"Oh God, if there is an afterlife and I am to be punished for my sins, this is one of the picture's they'll make me see
over and over again." ~ Joan Crawford on "Reunion in France."
"Reunion in France" 1942
Cast: Joan Crawford~John Wayne~Phillip Dorn~Reginald Owen~Albert Bassermann~John Carradine~Ann Ayars~J. Edward Bromberg~Moroni
Olsen~Howard Da Silva~Henry Daniell.
Director: Jules Dassin
Costumes by Irene
Box Office Figures for "Reunion in France":
Cost: $N/A ~ Domestic Studio Gross: $ N/A. ~ Foreign Studio Gross: $ N/A
Total: $ N/A / Profit: $ N/A
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Stars: Two and a half stars
Review: Leave it to Joan Crawford to provide sex appeal and some kind of arc to her character in this essentially hokey
production of "Reunion in France." If you don't take it seriously, the film is rather fun, but please be forewarned
that the goings-on and script are more than a little absurd. Crawford plays a spoiled French woman Michelle de la Becque (she
is of French ancestry, although she speaks intermittently with a deliciously clipped British accent -- love the way she says
"registry") who is engaged to Robert Cortot (Philip Dorn). To her horror, she discovers that he may be working for
the Nazis. Then Michelle runs across an injured RAF pilot, Pat Talbot (John Wayne -- yes, John Wayne), whom she takes into
her home for safety, and suddenly finds herself in the middle of a love triangle (it's Joan -- what else?). And Joan slides
into the French Resistance movement with only a passing smudge to sully her glamour.
Oh, what can one say about this movie? What can anyone say about Crawford, finding herself in a blitz, running back to
her home to see if the Renoir is still in place? Or having the wherewithal and chutzpah to remain dressed to the nines in
fashions from Irene while supposedly destitute and as bombs fall over her beloved country? What about the outrageously thick,
Austin-Powers-like accent adopted by Reginald Owen as a Gestapo agent (oh, he is so sinister but almost campy here; he was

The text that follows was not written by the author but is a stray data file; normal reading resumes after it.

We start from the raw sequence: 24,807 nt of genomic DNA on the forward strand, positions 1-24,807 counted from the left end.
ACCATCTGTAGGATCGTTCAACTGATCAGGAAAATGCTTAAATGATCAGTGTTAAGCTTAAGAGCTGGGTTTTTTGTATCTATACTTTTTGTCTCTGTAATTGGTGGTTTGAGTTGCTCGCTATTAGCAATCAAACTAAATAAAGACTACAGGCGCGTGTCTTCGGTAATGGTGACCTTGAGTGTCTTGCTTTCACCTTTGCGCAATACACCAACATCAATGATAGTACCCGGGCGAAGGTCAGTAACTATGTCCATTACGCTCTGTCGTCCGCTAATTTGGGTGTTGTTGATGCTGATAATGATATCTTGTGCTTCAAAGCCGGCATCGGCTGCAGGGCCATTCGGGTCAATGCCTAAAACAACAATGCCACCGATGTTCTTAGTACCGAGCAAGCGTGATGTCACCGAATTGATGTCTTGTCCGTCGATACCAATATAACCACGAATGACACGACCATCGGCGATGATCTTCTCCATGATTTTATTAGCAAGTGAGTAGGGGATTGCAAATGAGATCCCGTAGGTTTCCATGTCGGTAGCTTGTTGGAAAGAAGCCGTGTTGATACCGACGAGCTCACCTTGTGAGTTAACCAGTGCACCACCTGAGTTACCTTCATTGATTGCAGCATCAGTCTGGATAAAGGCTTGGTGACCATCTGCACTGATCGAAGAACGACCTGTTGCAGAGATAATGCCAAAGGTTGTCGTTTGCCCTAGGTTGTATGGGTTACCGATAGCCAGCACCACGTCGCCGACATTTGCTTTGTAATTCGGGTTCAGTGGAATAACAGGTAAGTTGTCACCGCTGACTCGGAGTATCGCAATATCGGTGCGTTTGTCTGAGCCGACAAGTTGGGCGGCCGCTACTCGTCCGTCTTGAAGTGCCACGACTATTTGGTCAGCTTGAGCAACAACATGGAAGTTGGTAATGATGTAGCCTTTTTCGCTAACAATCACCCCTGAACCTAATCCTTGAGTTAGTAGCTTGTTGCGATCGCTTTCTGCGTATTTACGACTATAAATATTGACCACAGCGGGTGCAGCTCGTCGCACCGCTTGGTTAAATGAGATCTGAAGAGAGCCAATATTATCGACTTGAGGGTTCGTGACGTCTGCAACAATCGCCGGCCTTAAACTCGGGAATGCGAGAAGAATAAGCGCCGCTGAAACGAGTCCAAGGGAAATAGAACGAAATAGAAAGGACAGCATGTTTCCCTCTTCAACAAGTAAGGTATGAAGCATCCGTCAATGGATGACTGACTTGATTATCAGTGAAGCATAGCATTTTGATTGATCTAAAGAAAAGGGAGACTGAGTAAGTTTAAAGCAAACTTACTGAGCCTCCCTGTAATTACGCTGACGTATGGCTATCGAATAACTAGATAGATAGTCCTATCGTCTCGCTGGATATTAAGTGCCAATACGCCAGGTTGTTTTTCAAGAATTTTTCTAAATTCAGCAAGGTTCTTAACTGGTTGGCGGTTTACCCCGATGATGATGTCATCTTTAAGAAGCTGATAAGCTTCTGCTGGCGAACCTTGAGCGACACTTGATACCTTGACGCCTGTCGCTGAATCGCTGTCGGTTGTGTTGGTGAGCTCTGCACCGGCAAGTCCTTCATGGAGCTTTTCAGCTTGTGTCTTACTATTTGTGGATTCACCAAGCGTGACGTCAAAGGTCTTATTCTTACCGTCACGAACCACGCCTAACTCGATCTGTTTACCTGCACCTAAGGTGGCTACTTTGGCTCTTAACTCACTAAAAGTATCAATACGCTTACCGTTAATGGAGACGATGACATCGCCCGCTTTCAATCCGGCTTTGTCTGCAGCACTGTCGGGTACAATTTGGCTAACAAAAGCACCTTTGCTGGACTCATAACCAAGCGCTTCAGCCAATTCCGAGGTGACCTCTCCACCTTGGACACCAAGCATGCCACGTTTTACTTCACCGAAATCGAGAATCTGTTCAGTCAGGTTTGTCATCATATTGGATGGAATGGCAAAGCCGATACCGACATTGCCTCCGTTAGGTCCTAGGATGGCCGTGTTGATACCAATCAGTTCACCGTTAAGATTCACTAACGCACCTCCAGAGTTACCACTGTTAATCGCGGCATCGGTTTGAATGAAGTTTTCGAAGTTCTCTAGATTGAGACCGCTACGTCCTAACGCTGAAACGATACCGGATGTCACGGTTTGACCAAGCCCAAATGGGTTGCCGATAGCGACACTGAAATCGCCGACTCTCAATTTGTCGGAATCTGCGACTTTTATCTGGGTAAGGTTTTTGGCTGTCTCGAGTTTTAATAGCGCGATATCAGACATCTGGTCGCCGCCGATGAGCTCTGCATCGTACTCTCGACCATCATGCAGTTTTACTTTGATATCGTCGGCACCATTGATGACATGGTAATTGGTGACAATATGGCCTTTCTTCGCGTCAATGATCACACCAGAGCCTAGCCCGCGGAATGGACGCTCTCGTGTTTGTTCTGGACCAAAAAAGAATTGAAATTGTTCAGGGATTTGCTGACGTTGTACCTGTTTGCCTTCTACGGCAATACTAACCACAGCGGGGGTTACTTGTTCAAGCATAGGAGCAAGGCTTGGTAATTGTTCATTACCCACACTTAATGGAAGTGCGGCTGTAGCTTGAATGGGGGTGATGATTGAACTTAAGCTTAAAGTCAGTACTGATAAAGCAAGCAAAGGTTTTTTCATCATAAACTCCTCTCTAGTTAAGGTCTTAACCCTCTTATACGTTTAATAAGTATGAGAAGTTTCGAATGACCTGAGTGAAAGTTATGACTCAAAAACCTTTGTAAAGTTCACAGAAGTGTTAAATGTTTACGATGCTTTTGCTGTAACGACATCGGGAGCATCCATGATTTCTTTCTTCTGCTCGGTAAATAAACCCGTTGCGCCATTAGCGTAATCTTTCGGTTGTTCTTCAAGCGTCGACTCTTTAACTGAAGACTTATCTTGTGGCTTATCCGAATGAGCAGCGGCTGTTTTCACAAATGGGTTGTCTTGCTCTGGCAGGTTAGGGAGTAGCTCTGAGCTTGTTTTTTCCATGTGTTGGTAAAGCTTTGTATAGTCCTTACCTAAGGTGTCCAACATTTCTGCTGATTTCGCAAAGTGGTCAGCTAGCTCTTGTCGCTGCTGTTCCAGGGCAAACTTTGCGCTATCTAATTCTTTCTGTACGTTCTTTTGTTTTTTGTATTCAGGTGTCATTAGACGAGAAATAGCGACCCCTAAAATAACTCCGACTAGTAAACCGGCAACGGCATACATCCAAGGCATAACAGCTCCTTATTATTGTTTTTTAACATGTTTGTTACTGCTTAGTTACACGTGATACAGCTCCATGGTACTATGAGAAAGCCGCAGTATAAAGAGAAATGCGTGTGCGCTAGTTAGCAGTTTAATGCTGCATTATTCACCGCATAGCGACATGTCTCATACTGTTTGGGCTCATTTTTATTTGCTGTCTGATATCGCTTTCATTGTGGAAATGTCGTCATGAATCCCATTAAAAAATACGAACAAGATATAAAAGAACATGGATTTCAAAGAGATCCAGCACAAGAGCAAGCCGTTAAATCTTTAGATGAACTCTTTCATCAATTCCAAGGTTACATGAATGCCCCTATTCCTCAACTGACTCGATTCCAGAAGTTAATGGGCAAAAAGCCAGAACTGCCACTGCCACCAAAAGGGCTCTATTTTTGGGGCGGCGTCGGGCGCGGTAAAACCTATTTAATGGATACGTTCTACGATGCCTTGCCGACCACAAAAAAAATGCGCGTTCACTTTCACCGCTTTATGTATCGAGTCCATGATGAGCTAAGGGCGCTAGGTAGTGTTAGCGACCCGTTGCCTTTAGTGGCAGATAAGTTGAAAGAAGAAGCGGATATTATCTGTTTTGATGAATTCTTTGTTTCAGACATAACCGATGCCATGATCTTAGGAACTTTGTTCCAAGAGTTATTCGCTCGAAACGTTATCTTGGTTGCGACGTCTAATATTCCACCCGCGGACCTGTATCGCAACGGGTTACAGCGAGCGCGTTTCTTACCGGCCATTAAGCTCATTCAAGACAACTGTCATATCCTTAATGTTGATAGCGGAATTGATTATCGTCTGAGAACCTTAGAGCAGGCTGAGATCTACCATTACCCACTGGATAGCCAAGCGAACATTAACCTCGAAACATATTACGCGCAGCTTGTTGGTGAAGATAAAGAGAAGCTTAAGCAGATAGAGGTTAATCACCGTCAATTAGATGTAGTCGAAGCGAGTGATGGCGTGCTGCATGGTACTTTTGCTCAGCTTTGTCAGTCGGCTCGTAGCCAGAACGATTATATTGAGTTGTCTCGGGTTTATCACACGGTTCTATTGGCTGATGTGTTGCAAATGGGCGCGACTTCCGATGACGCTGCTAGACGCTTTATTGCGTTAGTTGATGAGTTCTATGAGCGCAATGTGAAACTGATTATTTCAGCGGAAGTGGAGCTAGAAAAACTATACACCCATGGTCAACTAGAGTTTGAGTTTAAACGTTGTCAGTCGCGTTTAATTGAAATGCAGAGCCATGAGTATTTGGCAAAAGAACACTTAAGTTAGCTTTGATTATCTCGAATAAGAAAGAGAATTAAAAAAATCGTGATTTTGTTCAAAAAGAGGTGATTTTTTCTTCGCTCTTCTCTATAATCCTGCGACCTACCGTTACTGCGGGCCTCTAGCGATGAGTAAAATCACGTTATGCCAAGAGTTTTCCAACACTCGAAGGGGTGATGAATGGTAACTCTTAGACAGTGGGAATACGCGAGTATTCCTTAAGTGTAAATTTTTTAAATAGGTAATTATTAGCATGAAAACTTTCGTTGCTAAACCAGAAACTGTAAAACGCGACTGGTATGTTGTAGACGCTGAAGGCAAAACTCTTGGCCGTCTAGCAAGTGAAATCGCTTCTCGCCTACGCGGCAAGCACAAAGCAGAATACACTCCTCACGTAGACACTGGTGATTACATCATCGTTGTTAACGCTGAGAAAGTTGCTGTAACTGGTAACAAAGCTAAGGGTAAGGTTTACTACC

much better in "A Woman's Face") and the fact that Crawford allows him to kiss her against a wall so that Talbot
can make his escape? Or the "bumbling Nazis" who allow two sets of people to engineer relatively mindless escapes
at the end? Or stand mutely as Crawford shows them her contempt? Or that cheezy footage with real scenes of France during
the occupation? Anyone who has seen "The Sorrow and the Pity" knows that this story is taking major liberties with
reality. But then, I gave in to the occasional shallow excesses and enjoyed that incredibly sexy, low-backed dress with the
covering of black silk that Crawford wears in the opening scene. I actually got used to the idea of Joan and John -- er, Mike
and Pat, as they're called here -- as a romantic couple. The Duke and Mildred Pierce (before she was "Mildred Pierce,"
of course). Who'd have thought? Natalie Schaefer who played Mrs. Howell on "Gilligan's Island" and Ava Gardner both
Review: I think "Reunion in France" was a great Crawford movie, but I liked all her movies really. When I first
was this movie, I was sitting on my sofa and I thought I don't like the look of this movie, how wrong could I have been to
have not liked it, as the story moved on I could understand it a lot better. Joan as Michelle and John Wayne as Pat. They
both played thier characters really well.